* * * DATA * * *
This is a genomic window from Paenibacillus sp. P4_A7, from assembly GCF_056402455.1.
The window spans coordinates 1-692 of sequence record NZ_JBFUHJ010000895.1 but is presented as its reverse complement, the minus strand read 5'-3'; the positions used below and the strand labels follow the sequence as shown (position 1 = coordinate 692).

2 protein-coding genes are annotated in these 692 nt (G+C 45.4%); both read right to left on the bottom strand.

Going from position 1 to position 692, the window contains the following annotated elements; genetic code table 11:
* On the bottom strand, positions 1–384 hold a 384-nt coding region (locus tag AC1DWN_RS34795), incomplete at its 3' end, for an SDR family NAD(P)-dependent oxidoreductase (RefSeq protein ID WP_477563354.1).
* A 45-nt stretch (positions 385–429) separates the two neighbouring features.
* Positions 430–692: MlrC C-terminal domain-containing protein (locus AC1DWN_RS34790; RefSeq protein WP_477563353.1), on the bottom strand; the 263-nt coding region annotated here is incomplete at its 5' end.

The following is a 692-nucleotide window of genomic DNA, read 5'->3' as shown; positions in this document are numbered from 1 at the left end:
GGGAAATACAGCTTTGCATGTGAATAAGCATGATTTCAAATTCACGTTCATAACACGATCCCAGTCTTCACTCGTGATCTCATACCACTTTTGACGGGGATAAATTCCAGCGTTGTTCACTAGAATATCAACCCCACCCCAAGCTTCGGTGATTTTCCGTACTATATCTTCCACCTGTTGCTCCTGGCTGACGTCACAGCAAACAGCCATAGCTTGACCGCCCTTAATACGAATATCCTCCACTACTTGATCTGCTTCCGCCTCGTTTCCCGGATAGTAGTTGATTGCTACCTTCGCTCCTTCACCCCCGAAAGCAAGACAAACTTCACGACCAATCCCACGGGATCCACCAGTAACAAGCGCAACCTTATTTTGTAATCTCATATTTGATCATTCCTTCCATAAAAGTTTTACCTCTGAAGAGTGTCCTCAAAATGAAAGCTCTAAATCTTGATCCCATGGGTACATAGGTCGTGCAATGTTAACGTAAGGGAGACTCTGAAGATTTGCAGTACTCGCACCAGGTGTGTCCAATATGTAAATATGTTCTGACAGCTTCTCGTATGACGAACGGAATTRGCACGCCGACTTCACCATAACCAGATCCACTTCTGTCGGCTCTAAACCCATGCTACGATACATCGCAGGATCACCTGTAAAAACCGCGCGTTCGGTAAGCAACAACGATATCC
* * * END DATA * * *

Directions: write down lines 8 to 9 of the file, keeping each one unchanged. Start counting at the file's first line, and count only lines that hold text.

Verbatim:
The following is a 692-nucleotide window of genomic DNA, read 5'->3' as shown; positions in this document are numbered from 1 at the left end:
GGGAAATACAGCTTTGCATGTGAATAAGCATGATTTCAAATTCACGTTCATAACACGATCCCAGTCTTCACTCGTGATCTCATACCACTTTTGACGGGGATAAATTCCAGCGTTGTTCACTAGAATATCAACCCCACCCCAAGCTTCGGTGATTTTCCGTACTATATCTTCCACCTGTTGCTCCTGGCTGACGTCACAGCAAACAGCCATAGCTTGACCGCCCTTAATACGAATATCCTCCACTACTTGATCTGCTTCCGCCTCGTTTCCCGGATAGTAGTTGATTGCTACCTTCGCTCCTTCACCCCCGAAAGCAAGACAAACTTCACGACCAATCCCACGGGATCCACCAGTAACAAGCGCAACCTTATTTTGTAATCTCATATTTGATCATTCCTTCCATAAAAGTTTTACCTCTGAAGAGTGTCCTCAAAATGAAAGCTCTAAATCTTGATCCCATGGGTACATAGGTCGTGCAATGTTAACGTAAGGGAGACTCTGAAGATTTGCAGTACTCGCACCAGGTGTGTCCAATATGTAAATATGTTCTGACAGCTTCTCGTATGACGAACGGAATTRGCACGCCGACTTCACCATAACCAGATCCACTTCTGTCGGCTCTAAACCCATGCTACGATACATCGCAGGATCACCTGTAAAAACCGCGCGTTCGGTAAGCAACAACGATATCC